... of the night, he had been engaged in the composition of a letter to Dorothy Lane. Theirs was an old and sentimental friendship, which adverse circumstances might have ended, or favoring circumstances have changed into love. As things were, it seemed to be tending toward their marriage ...
— Ladies Must Live • Alice Duer Miller

... toward her suggested her suspicions; perhaps they were the result of her New-York experience, which had taught her just enough about men to make her imagine there was more or less of dark and indefinite villainy in the composition of all of them; perhaps it was her wish that fathered her moral misgivings about him—for it must be confessed that Cornelia was very far from shrinking at the idea ...
— Bressant • Julian Hawthorne

... boy of seventeen Ostrovsky had already developed a passion for the theatre. His literary career began in the year 1847, when he read to a group of Moscow men of letters his first experiments in dramatic composition. In this same year he printed one scene of "A Family Affair," which appeared in complete form three years later, in 1850, and established its author's reputation as a dramatist of undoubted talent. Unfortunately, by its mordant but true picture of commercial ...
— Plays • Alexander Ostrovsky

... difficult to come approximately at the order of composition of Luther's hymns. The earliest hymn-book of the Reformation - if not the earliest of all printed hymn-books - was published at Wittenberg in 1524, and contained eight hymns, four of them from the pen of Luther himself; of the other four not less than three were by Paul Speratus, ...
— The Hymns of Martin Luther • Martin Luther

... should engage in intense study in the early part of the day. Nature has allotted the darkness of the night for repose, and for restoration by sleep of the exhausted energies of mind and body. In the early part of the evening, if study or composition be ardently engaged in, the increased action of the brain, which always accompanies activity of mind, requires a long time to subside. If the individual possesses a nervous temperament, he will be sleepless for hours after he has retired, or perhaps be tormented ...
— A Treatise on Anatomy, Physiology, and Hygiene (Revised Edition) • Calvin Cutter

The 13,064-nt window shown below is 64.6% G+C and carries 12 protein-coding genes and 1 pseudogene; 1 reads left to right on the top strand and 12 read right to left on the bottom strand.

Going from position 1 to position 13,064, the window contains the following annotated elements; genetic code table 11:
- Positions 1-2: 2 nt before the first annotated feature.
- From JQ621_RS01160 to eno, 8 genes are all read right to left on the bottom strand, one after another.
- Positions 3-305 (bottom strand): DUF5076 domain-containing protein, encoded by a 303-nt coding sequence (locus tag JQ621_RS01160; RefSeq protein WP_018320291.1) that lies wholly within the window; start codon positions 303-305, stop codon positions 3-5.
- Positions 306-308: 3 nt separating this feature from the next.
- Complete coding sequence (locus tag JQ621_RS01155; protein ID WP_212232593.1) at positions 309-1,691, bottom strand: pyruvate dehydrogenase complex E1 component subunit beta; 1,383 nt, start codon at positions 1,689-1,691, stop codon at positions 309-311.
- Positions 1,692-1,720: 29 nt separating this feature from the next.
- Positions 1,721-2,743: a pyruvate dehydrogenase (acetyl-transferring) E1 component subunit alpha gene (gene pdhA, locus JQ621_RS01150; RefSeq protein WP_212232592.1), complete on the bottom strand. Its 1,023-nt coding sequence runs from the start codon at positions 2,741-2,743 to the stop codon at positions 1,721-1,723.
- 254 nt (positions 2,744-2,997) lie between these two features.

... the composition of these Southern commercial congresses and the Congress of the whole Southern people was strikingly different in personnel. Very few members of the commercial congresses reappear ...
— Abraham Lincoln and the Union - A Chronicle of the Embattled North, Volume 29 In The - Chronicles Of America Series • Nathaniel W. Stephenson

... its previous complacent determination. "Well, young man, I reckon that's just what I WANT to do! Now, wait a moment; let's see what he said," she went on, taking up and reperusing the "Personal" paragraph. "Well, then," she went on, after a moment's silent composition with moving lips, "you ...
— Mr. Jack Hamlin's Mediation and Other Stories • Bret Harte

... wrote telegrams in my office. His method of composition was slow and laborious. It was evident that he thought out what he was going to say before he touched his pen to the paper. He would sit looking out of the window, his left elbow on the table, his hand scratching his temple, his ...
— Lincoln's Yarns and Stories • Alexander K. McClure

... instrument to the orchestra at the disposal of the artist, enabling him to add to the somewhat crude directness and simplicity of the early work the graces and refinements of the more complex work, making the problem of composition more difficult but increasing the range ...
— The Practice and Science Of Drawing • Harold Speed

... about the same amount. Hence, it follows that about 16-2/3 cubic feet of air are passed through the lungs of an adult man every hour, and deprived of oxygen and charged with carbonic acid to the amount of nearly five per cent. The more nearly the composition of the external air approaches that of the expired air, the slower will be the diffusion of carbonic acid outwards and of oxygen inwards, and the more charged with carbonic acid and deficient in oxygen will the blood in the lungs become. Asphyxia takes place whenever the proportion of carbonic ...
— The People's Common Sense Medical Adviser in Plain English • R. V. Pierce